14 January 2017

My nightmare on the pill

Millions of women rely on the contraceptive pill and many are happy with it – but some find it has a devastating effect on their mental health. Here Vicky Spratt, deputy editor of The Debrief, describes years of depression, anxiety and panic as she tried one version of the pill after another.

I sat in the GP’s office with my mum and told her that I’d been having my period for three weeks. She told me that the contraceptive pill might help. She warned that it wouldn’t protect me from sexually transmitted infections and told me that if I had unprotected sex I could get cervical cancer, so I’d best use it wisely. She had to say that, though I was 14 and sex was very much not on the agenda.

My prescription was printed in reception. And then, a three-month supply of the combined pill was mine. Picking up the green foil-covered packets full of tiny yellow pills felt like a rite of passage – I was a woman now. In the plastic pockets was the sugar-coated distillation of feminism, of women’s liberation, of medical innovation.

Vicky Spratt at universityImage copyrightVICKY SPRATT

This is where it all began, 14 years ago. I then played what I call pill roulette for more than a decade, trying different brands with varying degrees of success and disaster. It was around this time that I also developed anxiety, depression and serious mood swings which, on and off, have affected me throughout my adult life.

Relationships have ended and I had to take a year out from university – I thought that was just “who I was”, a person ill-equipped for life, lacking self-confidence and unhappy. It wouldn’t be until my early 20s, after graduating from university – when my mental health problems and behaviour could no longer be dismissed as those of a “moody teenager” – that I would seriously question whether it was linked to my use of the pill.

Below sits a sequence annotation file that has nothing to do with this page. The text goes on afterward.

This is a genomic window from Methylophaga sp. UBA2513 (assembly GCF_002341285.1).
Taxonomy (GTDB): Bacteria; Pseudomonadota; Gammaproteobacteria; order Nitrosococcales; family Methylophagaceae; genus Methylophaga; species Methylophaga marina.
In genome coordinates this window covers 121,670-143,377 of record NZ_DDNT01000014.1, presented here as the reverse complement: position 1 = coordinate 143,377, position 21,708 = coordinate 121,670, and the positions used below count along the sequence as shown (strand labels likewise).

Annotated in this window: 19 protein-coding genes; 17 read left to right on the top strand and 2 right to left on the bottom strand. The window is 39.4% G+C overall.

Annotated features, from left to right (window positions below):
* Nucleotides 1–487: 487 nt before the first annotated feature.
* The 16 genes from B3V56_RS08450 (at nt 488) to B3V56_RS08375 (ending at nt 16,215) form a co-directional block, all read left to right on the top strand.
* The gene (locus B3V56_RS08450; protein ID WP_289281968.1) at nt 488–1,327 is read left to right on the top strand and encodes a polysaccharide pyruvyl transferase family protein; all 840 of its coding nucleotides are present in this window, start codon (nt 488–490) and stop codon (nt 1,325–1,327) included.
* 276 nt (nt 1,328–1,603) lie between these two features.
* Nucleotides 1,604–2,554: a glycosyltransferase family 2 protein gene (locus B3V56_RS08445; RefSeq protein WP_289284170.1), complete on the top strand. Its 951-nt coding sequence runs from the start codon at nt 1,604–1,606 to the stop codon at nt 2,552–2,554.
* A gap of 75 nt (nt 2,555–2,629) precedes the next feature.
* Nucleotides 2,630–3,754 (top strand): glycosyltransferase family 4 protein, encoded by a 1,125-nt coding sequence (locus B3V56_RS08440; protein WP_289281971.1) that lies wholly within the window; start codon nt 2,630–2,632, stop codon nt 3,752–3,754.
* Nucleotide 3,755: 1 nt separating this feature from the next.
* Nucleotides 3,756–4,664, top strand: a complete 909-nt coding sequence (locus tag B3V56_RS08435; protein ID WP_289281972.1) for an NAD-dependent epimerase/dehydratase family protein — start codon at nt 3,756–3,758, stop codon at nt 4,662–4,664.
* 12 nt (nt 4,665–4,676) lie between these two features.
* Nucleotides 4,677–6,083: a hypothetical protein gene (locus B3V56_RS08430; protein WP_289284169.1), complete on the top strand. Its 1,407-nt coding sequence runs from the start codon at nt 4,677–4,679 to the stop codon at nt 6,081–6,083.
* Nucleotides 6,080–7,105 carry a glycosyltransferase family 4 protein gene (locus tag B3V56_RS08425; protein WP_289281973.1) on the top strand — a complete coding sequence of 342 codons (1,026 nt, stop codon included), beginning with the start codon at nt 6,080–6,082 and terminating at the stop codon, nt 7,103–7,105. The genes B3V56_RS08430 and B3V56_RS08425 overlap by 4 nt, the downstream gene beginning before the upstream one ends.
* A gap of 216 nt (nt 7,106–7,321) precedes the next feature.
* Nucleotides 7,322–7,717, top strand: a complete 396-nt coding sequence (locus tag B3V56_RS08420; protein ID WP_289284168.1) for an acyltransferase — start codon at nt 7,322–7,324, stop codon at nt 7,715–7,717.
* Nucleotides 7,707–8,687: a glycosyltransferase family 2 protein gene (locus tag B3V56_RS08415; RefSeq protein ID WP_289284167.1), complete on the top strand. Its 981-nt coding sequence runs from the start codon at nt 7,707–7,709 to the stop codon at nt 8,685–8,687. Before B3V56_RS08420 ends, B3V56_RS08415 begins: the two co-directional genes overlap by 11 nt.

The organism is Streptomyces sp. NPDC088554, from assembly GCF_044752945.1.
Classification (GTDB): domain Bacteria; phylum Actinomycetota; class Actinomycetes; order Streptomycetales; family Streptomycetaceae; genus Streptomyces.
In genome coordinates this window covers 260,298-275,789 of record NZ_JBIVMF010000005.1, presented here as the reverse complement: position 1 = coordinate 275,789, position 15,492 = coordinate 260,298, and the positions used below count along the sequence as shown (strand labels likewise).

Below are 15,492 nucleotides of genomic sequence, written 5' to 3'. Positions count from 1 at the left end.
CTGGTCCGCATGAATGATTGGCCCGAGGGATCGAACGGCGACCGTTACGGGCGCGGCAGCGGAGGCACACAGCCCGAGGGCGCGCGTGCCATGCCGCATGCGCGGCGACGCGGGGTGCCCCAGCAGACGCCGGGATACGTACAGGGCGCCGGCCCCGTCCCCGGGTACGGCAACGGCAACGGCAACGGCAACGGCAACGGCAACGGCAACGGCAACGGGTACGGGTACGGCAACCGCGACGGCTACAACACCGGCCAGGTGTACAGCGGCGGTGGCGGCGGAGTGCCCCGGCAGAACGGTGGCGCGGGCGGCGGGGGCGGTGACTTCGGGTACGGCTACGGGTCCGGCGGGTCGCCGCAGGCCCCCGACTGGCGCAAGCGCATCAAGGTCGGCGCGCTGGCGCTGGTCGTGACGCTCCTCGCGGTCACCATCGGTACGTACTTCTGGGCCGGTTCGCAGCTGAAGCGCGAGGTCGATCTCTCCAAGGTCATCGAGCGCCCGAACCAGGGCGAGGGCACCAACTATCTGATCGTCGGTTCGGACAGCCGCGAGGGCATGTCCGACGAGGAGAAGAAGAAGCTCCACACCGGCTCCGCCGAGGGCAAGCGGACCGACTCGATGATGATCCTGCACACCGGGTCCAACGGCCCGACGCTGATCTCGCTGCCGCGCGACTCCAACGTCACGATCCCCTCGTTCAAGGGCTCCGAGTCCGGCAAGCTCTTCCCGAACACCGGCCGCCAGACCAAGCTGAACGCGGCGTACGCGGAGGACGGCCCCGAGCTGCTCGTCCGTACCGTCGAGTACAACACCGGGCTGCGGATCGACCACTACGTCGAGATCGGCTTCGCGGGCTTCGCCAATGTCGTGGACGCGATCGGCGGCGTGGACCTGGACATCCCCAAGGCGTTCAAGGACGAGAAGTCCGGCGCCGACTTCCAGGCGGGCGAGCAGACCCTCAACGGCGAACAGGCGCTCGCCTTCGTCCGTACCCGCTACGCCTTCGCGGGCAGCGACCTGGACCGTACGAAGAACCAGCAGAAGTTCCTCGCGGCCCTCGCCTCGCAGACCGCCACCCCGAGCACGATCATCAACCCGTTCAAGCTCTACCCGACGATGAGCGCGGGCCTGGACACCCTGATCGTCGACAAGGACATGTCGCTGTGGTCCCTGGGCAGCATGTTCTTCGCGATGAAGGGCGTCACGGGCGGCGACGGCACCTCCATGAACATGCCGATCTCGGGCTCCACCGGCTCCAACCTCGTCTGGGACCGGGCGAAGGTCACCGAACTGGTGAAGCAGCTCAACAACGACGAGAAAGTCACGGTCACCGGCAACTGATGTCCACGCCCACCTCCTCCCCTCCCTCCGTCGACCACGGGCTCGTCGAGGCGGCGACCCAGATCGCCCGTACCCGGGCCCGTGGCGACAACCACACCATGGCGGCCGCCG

packets of contraceptive pillsImage copyrightTHINKSTOCK

Pill varieties

  • There are two main kinds of pill: the combined pill – which combines oestrogen and progestogen (a synthetic form of progesterone) – and the progestogen-only pill (POP) or mini-pill
  • There are many brands of the combined pill – the dose may differ, and the relative amounts of oestrogen and progestogen
  • There are also different types of the progestogen-only pill, making use of different progestogens, such as norethistorone or desogestrel
  • Women who have problems with one pill may find another has no side effects

One day in the early hours, sitting at my laptop, unable to sleep because of a panic attack which had lasted overnight, I began to Google. I had started taking a new pill, a progestogen-only pill (POP) which had been prescribed because I was suffering from migraines, and the combined pill is not safe for people who suffer from migraines with aura.

I tapped the name of the pill + depression/anxiety into the search engine and the internet did the rest. There it was: forum threads and blog posts from people who were experiencing the same symptoms as me.

At this point I had already seen my GP several times, following the sudden onset of debilitating panic attacks, which I had never experienced before. At no point had my contraceptive pill come up in conversation, despite the fact that the attacks had started when I switched to the new contraceptive. Instead, I was prescribed a high dose of beta blockers, used to treat anxiety, and it was recommended that I should undergo cognitive behavioural therapy (CBT).

I lived like this for somewhere between six and eight months – I can’t tell you exactly because that year of my life is a blur, recorded by my mind in fast-forward because of the constant sense of urgency and impending doom that coursed through my veins.

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